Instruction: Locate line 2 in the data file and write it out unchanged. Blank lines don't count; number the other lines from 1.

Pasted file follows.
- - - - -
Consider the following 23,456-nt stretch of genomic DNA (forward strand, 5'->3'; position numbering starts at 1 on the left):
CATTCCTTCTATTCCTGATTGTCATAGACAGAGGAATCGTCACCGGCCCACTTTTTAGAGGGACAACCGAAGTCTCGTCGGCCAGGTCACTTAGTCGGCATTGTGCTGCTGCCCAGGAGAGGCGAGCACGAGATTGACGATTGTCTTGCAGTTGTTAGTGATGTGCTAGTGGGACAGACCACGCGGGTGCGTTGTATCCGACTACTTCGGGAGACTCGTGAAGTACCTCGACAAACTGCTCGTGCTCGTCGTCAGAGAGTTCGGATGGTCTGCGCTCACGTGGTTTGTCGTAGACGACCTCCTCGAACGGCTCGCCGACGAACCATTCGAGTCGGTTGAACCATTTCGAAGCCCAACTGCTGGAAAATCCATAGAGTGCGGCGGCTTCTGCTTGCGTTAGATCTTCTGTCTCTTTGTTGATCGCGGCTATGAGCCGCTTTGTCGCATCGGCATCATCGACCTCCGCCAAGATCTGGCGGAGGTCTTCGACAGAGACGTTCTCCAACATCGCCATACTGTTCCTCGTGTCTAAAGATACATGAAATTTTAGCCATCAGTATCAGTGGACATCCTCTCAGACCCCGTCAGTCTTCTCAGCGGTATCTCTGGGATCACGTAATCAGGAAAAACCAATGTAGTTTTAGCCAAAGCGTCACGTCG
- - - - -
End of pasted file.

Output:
CATTCCTTCTATTCCTGATTGTCATAGACAGAGGAATCGTCACCGGCCCACTTTTTAGAGGGACAACCGAAGTCTCGTCGGCCAGGTCACTTAGTCGGCATTGTGCTGCTGCCCAGGAGAGGCGAGCACGAGATTGACGATTGTCTTGCAGTTGTTAGTGATGTGCTAGTGGGACAGACCACGCGGGTGCGTTGTATCCGACTACTTCGGGAGACTCGTGAAGTACCTCGACAAACTGCTCGTGCTCGTCGTCAGAGAGTTCGGATGGTCTGCGCTCACGTGGTTTGTCGTAGACGACCTCCTCGAACGGCTCGCCGACGAACCATTCGAGTCGGTTGAACCATTTCGAAGCCCAACTGCTGGAAAATCCATAGAGTGCGGCGGCTTCTGCTTGCGTTAGATCTTCTGTCTCTTTGTTGATCGCGGCTATGAGCCGCTTTGTCGCATCGGCATCATCGACCTCCGCCAAGATCTGGCGGAGGTCTTCGACAGAGACGTTCTCCAACATCGCCATACTGTTCCTCGTGTCTAAAGATACATGAAATTTTAGCCATCAGTATCAGTGGACATCCTCTCAGACCCCGTCAGTCTTCTCAGCGGTATCTCTGGGATCACGTAATCAGGAAAAACCAATGTAGTTTTAGCCAAAGCGTCACGTCG